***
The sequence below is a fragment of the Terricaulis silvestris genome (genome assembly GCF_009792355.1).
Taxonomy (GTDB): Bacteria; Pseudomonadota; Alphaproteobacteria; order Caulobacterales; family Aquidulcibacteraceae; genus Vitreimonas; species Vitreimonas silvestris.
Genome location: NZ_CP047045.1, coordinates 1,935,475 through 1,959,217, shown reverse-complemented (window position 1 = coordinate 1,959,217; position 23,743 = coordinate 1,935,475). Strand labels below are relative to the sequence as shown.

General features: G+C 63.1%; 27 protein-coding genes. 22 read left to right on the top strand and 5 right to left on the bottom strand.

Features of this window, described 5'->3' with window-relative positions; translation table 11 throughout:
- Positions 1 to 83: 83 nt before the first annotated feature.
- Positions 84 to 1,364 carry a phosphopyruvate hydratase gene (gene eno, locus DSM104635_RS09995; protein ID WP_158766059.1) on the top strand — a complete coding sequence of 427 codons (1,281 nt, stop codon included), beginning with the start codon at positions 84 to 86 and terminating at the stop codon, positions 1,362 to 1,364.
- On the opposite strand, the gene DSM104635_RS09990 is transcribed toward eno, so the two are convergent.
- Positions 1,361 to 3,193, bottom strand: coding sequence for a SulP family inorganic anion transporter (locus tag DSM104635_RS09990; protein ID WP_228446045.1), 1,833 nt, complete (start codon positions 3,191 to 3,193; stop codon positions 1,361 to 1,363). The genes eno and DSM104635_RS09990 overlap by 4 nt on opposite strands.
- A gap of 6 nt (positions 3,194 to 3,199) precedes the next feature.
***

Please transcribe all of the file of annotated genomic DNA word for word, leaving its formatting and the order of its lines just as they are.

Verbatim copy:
The sequence below is a fragment of the Terricaulis silvestris genome (genome assembly GCF_009792355.1).
Taxonomy (GTDB): Bacteria; Pseudomonadota; Alphaproteobacteria; order Caulobacterales; family Aquidulcibacteraceae; genus Vitreimonas; species Vitreimonas silvestris.
Genome location: NZ_CP047045.1, coordinates 1,935,475 through 1,959,217, shown reverse-complemented (window position 1 = coordinate 1,959,217; position 23,743 = coordinate 1,935,475). Strand labels below are relative to the sequence as shown.

General features: G+C 63.1%; 27 protein-coding genes. 22 read left to right on the top strand and 5 right to left on the bottom strand.

Features of this window, described 5'->3' with window-relative positions; translation table 11 throughout:
- Positions 1 to 83: 83 nt before the first annotated feature.
- Positions 84 to 1,364 carry a phosphopyruvate hydratase gene (gene eno, locus DSM104635_RS09995; protein ID WP_158766059.1) on the top strand — a complete coding sequence of 427 codons (1,281 nt, stop codon included), beginning with the start codon at positions 84 to 86 and terminating at the stop codon, positions 1,362 to 1,364.
- On the opposite strand, the gene DSM104635_RS09990 is transcribed toward eno, so the two are convergent.
- Positions 1,361 to 3,193, bottom strand: coding sequence for a SulP family inorganic anion transporter (locus tag DSM104635_RS09990; protein ID WP_228446045.1), 1,833 nt, complete (start codon positions 3,191 to 3,193; stop codon positions 1,361 to 1,363). The genes eno and DSM104635_RS09990 overlap by 4 nt on opposite strands.
- A gap of 6 nt (positions 3,194 to 3,199) precedes the next feature.